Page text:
Nasal Mucus De-Mystified: 10 Facts Everyone Should Know

June 10, 2017

Dr. Momma provides education about the function and purpose of nasal mucus and highlights what to do when mucus causes health concerns.

Nasal mucus. There, I said it! These represent two words that no one likes to talk about.  Sadly, mucus has a bad reputation for being a gross substance, but it is extremely useful and has vital functions.

Being an Ear Nose and Throat (ENT) doctor, I must admit to being a bit biased toward nasal mucus! I have seen the good, the bad and the ugly that is associated with mucus in many areas of the body. My previous post highlights the benefits of using saline to reduce excess nasal mucus.

Today, I intend to provide some facts that may make nasal mucus a more comfortable subject. I hope these educational tidbits will remove the mystery about mucus and allow it to be celebrated for the constant work it does!

Nasal Mucus De-Mystified: 10 Facts You Need to Know

1. Mucus is made all day, every day!

What most people think of as nasal mucus is actually a precise mixture of both mucus and watery secretions. Usually, these two substances work together smoothly, and you probably don’t even notice them. This nasal liquid serves an extremely important role; consequently, our bodies produce over one quart each day.

2. Mucus is made by special tissues in our bodies

Mucus is a slippery liquid made by mucous membranes. These membranes line the passageways in body areas that connect to the outside environment. These passageways include the eyes, nose, mouth,  respiratory airways, digestive tract and reproductive tract.

3. Mucus provides a way to help keep our bodies clean

When we breathe through our noses, mucus traps particles to clean the air. Thus dirt, dust, pollen, mold, virus, bacteria and other foreign particles do not reach our lungs. Tiny hair-like structures called cilia line the airways and beat in a pattern that sweeps the mucus to the back of the throat and remove the foreign particles as the mucus is removed.

Smoking can damage the cilia; consequently, smokers (first and second-hand) experience more difficulty with a buildup of mucus.

4. Mucus helps fight infections

Mucus contains antibodies that recognize viruses, bacteria, and fungi. After the organisms have been identified and trapped in the mucus, enzymes in the fluid kill the invaders.

5. Mucus humidifies air passages

I believe we all know what humidifying means.  Who wants dry air in their nose?

6. Mucus lubricates and protects surfaces

Our nasal mucus keeps the lining of our noses moist.  If these passages dry out, the surfaces crack, which is not only painful but also allows infectious organisms to enter into the body.

7. Mucus production increases when stimulated to protect our bodies

In response to irritation, inflammation or infection, the nasal tissues increase mucus production to protect the body.  The excess mucus often changes consistency and color.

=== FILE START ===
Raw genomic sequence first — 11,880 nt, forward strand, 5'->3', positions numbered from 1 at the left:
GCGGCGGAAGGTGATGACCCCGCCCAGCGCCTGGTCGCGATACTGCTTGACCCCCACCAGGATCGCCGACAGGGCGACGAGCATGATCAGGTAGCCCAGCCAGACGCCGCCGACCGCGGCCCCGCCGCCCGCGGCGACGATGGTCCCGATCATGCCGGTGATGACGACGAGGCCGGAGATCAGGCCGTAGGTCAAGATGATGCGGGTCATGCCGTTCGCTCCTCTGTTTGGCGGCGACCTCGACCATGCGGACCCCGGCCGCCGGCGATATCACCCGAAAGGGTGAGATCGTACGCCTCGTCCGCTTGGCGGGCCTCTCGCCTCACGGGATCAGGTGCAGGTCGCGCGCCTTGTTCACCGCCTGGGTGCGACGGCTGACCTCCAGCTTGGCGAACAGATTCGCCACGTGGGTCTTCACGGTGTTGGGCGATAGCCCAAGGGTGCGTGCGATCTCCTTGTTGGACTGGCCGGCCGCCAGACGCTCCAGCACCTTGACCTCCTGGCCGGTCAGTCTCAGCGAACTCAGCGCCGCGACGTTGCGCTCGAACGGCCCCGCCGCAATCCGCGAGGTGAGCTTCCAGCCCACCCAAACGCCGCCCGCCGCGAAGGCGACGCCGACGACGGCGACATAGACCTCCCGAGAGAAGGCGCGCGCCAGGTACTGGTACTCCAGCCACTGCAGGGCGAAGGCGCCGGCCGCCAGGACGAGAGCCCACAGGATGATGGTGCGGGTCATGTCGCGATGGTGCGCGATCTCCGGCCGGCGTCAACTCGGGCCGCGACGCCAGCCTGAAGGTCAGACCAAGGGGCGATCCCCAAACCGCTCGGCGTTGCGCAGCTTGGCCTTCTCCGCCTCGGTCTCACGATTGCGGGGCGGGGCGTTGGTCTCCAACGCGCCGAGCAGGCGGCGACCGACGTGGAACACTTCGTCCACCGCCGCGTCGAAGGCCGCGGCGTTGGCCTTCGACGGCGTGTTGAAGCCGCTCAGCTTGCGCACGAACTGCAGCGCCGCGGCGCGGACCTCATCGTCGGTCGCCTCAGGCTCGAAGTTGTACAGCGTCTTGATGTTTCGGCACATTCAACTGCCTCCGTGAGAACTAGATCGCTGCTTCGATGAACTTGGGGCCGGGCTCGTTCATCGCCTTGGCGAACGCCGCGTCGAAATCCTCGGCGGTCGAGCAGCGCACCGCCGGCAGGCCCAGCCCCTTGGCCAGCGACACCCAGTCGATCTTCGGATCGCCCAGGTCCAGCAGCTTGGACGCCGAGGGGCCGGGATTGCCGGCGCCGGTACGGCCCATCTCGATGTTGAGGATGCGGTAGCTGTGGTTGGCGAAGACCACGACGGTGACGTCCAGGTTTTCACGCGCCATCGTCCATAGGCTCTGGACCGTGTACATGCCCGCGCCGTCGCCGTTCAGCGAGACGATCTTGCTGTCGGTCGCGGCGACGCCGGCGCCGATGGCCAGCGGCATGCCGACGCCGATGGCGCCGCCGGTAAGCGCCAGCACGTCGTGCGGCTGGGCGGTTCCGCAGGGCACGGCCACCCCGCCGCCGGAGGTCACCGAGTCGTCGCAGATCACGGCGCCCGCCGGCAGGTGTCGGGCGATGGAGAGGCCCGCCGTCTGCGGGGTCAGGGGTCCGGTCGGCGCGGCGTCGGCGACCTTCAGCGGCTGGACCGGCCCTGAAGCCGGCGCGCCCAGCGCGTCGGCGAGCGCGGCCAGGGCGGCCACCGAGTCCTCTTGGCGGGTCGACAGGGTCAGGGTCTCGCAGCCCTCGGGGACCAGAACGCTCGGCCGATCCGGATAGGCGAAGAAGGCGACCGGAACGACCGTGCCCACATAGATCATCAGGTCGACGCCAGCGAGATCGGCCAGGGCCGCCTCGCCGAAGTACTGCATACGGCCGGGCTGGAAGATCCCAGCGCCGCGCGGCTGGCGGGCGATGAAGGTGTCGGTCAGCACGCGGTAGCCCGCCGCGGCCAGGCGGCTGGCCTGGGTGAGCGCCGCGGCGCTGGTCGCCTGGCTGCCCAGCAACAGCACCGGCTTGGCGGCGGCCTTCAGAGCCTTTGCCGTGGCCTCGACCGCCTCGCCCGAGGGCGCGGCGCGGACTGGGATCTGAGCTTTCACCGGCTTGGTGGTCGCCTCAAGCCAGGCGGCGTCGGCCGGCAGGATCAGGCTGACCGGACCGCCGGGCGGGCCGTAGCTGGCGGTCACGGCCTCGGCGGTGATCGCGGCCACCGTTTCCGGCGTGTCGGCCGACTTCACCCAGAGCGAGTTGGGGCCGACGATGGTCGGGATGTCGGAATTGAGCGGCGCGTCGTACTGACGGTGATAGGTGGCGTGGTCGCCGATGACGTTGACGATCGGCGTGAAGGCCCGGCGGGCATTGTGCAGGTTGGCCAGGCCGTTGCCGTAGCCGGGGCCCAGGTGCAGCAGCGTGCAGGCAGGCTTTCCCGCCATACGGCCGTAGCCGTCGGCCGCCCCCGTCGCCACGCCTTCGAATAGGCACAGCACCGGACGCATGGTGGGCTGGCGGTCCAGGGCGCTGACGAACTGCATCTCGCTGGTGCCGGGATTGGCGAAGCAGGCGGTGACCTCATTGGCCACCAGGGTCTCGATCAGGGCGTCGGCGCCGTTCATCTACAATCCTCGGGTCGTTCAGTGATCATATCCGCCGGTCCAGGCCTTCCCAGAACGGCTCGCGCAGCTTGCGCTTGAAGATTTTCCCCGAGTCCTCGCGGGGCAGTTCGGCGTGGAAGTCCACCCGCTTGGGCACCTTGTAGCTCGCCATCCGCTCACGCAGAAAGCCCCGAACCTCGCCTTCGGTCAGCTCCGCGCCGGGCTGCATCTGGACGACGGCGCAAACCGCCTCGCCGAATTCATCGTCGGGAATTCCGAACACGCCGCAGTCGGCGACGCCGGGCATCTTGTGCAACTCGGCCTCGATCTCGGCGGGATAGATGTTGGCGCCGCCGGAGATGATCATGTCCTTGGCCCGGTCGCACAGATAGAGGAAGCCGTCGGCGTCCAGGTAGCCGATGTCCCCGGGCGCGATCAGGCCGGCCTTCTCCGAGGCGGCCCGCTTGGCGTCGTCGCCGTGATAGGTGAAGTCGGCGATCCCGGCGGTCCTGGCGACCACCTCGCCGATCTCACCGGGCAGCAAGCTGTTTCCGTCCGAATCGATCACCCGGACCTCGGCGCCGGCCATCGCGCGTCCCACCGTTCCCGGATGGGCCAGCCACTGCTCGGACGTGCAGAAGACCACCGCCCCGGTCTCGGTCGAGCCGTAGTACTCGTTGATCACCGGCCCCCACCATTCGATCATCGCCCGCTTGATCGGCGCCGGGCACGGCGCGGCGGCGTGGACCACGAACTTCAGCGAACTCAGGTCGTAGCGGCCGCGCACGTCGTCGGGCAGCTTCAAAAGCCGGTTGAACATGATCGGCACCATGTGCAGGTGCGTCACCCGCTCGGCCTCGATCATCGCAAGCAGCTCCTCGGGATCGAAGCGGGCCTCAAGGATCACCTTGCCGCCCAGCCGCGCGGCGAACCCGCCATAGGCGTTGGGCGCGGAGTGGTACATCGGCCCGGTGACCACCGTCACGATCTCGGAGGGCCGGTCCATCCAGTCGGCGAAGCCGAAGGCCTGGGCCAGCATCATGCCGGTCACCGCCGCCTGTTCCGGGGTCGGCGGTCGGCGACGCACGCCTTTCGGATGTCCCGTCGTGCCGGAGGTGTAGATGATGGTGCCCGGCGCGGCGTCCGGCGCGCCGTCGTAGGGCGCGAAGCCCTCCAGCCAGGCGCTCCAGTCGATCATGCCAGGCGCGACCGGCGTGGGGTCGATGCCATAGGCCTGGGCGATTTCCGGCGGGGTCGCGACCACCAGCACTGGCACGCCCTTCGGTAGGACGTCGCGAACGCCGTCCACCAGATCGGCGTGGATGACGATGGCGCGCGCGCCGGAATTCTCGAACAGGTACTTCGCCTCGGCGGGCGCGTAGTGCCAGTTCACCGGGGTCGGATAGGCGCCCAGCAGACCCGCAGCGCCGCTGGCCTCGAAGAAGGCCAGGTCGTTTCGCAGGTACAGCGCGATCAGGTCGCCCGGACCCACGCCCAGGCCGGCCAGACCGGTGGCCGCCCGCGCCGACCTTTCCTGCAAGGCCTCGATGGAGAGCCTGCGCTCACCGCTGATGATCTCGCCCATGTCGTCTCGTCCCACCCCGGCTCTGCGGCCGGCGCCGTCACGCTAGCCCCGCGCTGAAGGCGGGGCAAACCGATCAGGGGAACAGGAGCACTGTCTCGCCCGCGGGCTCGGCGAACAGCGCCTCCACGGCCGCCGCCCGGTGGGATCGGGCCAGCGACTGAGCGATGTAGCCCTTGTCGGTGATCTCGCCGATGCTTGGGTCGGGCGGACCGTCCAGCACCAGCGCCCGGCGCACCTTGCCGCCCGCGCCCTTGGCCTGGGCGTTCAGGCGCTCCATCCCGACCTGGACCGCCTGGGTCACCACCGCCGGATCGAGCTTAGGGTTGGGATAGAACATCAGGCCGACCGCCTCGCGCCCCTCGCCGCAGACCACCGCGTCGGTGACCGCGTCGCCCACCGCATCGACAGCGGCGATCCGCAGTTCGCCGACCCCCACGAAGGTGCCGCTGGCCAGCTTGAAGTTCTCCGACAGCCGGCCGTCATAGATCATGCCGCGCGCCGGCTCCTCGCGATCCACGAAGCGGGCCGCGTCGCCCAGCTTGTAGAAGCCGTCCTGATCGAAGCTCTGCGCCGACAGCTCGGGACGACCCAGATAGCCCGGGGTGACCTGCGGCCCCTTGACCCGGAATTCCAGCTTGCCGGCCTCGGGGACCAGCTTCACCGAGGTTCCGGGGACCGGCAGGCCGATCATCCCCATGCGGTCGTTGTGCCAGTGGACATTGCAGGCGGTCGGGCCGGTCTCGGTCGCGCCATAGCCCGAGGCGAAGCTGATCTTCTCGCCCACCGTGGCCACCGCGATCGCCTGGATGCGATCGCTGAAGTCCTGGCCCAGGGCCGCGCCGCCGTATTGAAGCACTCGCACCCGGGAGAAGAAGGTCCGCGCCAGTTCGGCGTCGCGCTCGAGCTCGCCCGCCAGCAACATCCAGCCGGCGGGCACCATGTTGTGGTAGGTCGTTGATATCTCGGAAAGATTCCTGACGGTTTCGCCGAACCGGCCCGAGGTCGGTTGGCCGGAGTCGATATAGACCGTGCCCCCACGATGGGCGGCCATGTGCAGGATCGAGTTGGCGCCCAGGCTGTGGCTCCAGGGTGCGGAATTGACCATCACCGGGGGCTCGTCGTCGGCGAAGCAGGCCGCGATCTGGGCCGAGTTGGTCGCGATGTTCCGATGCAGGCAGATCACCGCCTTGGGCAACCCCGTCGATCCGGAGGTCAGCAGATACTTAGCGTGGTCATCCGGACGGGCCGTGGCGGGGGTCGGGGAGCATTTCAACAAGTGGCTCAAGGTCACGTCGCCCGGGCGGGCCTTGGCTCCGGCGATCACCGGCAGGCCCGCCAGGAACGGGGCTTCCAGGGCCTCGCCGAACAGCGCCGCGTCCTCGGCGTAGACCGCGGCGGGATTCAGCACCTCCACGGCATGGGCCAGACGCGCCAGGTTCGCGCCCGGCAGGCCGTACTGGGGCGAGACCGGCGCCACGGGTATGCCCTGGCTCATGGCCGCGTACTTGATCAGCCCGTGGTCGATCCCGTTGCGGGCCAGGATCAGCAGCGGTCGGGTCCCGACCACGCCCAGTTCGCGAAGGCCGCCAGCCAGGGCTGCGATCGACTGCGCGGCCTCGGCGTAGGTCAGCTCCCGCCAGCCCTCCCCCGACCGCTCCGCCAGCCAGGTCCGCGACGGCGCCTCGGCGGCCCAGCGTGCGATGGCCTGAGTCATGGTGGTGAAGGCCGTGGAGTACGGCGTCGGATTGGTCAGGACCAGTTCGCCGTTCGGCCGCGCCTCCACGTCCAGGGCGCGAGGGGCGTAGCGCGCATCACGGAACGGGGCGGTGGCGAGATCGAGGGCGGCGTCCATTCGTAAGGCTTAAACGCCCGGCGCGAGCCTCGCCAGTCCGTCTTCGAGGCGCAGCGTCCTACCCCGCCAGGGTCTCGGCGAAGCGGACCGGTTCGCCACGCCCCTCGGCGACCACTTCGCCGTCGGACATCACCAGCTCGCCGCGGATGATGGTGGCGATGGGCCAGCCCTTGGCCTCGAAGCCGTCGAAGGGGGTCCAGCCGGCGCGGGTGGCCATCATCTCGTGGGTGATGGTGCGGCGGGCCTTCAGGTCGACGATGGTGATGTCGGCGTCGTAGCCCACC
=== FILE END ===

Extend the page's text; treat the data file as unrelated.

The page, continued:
8. Colored mucus may or may indicate a medical problem

Healthy mucus generally appears clear and thin. When it becomes thick and cloudy, inflammation, infection or allergy may be present. Colored mucus sometimes indicates a significant health problem, but this isn’t always the case. It can turn yellow or green when the body’s infection-fighting cells collect in the liquid.  Call your doctor when you become concerned about the appearance of nasal mucus.

9. Allergy and the common cold tends to increase water content in mucus.

Ever had your nose “running like a faucet”? I think yes!  Our bodies tend to make mucus which has excess water compared to mucus when we have allergies or a cold.

10. Viral and bacterial infections often increase the mucus content in mucus

When infections are present, our bodies produce additional mucus, however, now with excess mucus compared to water. This thick mucus becomes more difficult to manage and frequently blocks sinus and ear drainage pathways. Nasal saline washes yield excellent results at flushing out this mucus.

Since most people are bothered by symptoms of thick, clogging mucus, in addition to nasal saline washes, drinking more water and staying well-hydrated stands as a great treatment. Also, using a small facial steamer or humidifier, taking a hot steamy shower, or even breathing through a warm wet wash cloth brings some relief from thick, crusty mucus.


Nasal mucus provides many outstanding benefits to our bodies on a daily basis. However, when nasal symptoms occur, treatments become necessary. Many people remain confused about which over the counter therapies to use and consequently make their symptoms worse. My initial suggestions for the three most common nasal complaints I encounter  include:

  • Runny nose (with sneezing and/or itching). Take an antihistamine to dry excess water in mucus.
  • Post-nasal drip (thick mucus). Wash the nose with nasal saline, take an expectorant (this thins mucus)  drink lots of fluids, breathe through a warm wash cloth, and use steam to make the mucus more liquid.
  • Congestion (blocked nose). Generally, this means that the nasal tissues have swollen.  I often still recommend nasal saline washes but to more rapidly improve breathing, oral decongestants or decongestant nasal spray, like Afrin (for up to three days only) may be needed. Your physician may also recommend nasal steroid or antihistamine sprays to reduce the chronic inflammation.

So, hopefully, I have convinced some of you that mucus is your friend. Do not fear it. Understand it and learn to regulate it.

*These are opinions of Dr. Momma. Discuss your specific treatments with your physician*

Dr. Momma provides education about the function and purpose of nasal mucus and highlights what to do when mucus causes health concerns.


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